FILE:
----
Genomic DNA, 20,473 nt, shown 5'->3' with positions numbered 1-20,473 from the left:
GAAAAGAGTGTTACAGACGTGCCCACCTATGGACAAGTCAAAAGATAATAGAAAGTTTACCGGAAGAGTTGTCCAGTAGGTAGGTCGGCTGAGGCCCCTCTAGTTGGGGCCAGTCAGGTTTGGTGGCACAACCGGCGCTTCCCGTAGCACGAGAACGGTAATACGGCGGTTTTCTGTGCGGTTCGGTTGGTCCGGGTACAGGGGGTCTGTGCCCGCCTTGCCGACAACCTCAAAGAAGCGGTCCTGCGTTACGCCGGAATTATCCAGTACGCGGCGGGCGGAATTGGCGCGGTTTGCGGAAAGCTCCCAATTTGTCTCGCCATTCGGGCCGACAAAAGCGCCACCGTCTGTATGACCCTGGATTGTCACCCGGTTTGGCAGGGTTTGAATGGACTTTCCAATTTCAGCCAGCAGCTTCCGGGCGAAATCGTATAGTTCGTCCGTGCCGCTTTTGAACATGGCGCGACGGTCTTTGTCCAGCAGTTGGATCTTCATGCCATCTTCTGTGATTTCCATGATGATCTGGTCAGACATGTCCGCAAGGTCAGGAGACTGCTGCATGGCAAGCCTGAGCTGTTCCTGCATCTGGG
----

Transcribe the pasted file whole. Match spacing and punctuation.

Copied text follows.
Genomic DNA, 20,473 nt, shown 5'->3' with positions numbered 1-20,473 from the left:
GAAAAGAGTGTTACAGACGTGCCCACCTATGGACAAGTCAAAAGATAATAGAAAGTTTACCGGAAGAGTTGTCCAGTAGGTAGGTCGGCTGAGGCCCCTCTAGTTGGGGCCAGTCAGGTTTGGTGGCACAACCGGCGCTTCCCGTAGCACGAGAACGGTAATACGGCGGTTTTCTGTGCGGTTCGGTTGGTCCGGGTACAGGGGGTCTGTGCCCGCCTTGCCGACAACCTCAAAGAAGCGGTCCTGCGTTACGCCGGAATTATCCAGTACGCGGCGGGCGGAATTGGCGCGGTTTGCGGAAAGCTCCCAATTTGTCTCGCCATTCGGGCCGACAAAAGCGCCACCGTCTGTATGACCCTGGATTGTCACCCGGTTTGGCAGGGTTTGAATGGACTTTCCAATTTCAGCCAGCAGCTTCCGGGCGAAATCGTATAGTTCGTCCGTGCCGCTTTTGAACATGGCGCGACGGTCTTTGTCCAGCAGTTGGATCTTCATGCCATCTTCTGTGATTTCCATGATGATCTGGTCAGACATGTCCGCAAGGTCAGGAGACTGCTGCATGGCAAGCCTGAGCTGTTCCTGCATCTGGG